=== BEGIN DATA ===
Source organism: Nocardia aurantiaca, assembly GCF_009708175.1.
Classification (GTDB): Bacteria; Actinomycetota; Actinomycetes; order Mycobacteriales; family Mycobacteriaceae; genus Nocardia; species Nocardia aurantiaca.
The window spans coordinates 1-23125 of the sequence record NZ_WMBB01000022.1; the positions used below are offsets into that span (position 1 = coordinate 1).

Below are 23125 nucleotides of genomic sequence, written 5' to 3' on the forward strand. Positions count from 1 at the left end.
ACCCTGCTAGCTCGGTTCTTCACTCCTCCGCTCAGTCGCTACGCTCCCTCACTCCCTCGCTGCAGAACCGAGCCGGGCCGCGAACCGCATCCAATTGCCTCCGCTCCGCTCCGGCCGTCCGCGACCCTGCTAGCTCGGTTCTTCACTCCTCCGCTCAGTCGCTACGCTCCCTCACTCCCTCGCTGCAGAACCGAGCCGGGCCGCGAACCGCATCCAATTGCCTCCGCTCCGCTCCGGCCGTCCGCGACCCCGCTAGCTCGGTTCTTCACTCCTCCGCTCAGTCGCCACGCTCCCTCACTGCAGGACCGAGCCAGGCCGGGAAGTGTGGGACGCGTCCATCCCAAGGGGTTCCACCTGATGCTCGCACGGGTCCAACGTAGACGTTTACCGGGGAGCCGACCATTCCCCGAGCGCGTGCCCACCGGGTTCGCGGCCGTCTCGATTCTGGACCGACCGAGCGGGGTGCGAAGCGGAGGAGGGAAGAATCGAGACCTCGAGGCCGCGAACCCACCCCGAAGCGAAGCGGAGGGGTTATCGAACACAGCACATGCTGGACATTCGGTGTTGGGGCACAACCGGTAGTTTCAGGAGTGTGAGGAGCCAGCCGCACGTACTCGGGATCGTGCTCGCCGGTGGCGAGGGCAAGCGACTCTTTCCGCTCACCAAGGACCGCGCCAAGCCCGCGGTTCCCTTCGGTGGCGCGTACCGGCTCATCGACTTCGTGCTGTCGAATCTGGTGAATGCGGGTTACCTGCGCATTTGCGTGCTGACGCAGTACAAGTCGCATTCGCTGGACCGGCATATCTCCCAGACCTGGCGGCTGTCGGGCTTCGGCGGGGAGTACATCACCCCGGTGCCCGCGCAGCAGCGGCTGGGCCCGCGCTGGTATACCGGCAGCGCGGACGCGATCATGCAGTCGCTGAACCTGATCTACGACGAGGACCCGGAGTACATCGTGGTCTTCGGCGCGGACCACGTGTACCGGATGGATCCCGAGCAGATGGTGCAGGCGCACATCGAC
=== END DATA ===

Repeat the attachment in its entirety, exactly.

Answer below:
Source organism: Nocardia aurantiaca, assembly GCF_009708175.1.
Classification (GTDB): Bacteria; Actinomycetota; Actinomycetes; order Mycobacteriales; family Mycobacteriaceae; genus Nocardia; species Nocardia aurantiaca.
The window spans coordinates 1-23125 of the sequence record NZ_WMBB01000022.1; the positions used below are offsets into that span (position 1 = coordinate 1).

Below are 23125 nucleotides of genomic sequence, written 5' to 3' on the forward strand. Positions count from 1 at the left end.
ACCCTGCTAGCTCGGTTCTTCACTCCTCCGCTCAGTCGCTACGCTCCCTCACTCCCTCGCTGCAGAACCGAGCCGGGCCGCGAACCGCATCCAATTGCCTCCGCTCCGCTCCGGCCGTCCGCGACCCTGCTAGCTCGGTTCTTCACTCCTCCGCTCAGTCGCTACGCTCCCTCACTCCCTCGCTGCAGAACCGAGCCGGGCCGCGAACCGCATCCAATTGCCTCCGCTCCGCTCCGGCCGTCCGCGACCCCGCTAGCTCGGTTCTTCACTCCTCCGCTCAGTCGCCACGCTCCCTCACTGCAGGACCGAGCCAGGCCGGGAAGTGTGGGACGCGTCCATCCCAAGGGGTTCCACCTGATGCTCGCACGGGTCCAACGTAGACGTTTACCGGGGAGCCGACCATTCCCCGAGCGCGTGCCCACCGGGTTCGCGGCCGTCTCGATTCTGGACCGACCGAGCGGGGTGCGAAGCGGAGGAGGGAAGAATCGAGACCTCGAGGCCGCGAACCCACCCCGAAGCGAAGCGGAGGGGTTATCGAACACAGCACATGCTGGACATTCGGTGTTGGGGCACAACCGGTAGTTTCAGGAGTGTGAGGAGCCAGCCGCACGTACTCGGGATCGTGCTCGCCGGTGGCGAGGGCAAGCGACTCTTTCCGCTCACCAAGGACCGCGCCAAGCCCGCGGTTCCCTTCGGTGGCGCGTACCGGCTCATCGACTTCGTGCTGTCGAATCTGGTGAATGCGGGTTACCTGCGCATTTGCGTGCTGACGCAGTACAAGTCGCATTCGCTGGACCGGCATATCTCCCAGACCTGGCGGCTGTCGGGCTTCGGCGGGGAGTACATCACCCCGGTGCCCGCGCAGCAGCGGCTGGGCCCGCGCTGGTATACCGGCAGCGCGGACGCGATCATGCAGTCGCTGAACCTGATCTACGACGAGGACCCGGAGTACATCGTGGTCTTCGGCGCGGACCACGTGTACCGGATGGATCCCGAGCAGATGGTGCAGGCGCACATCGAC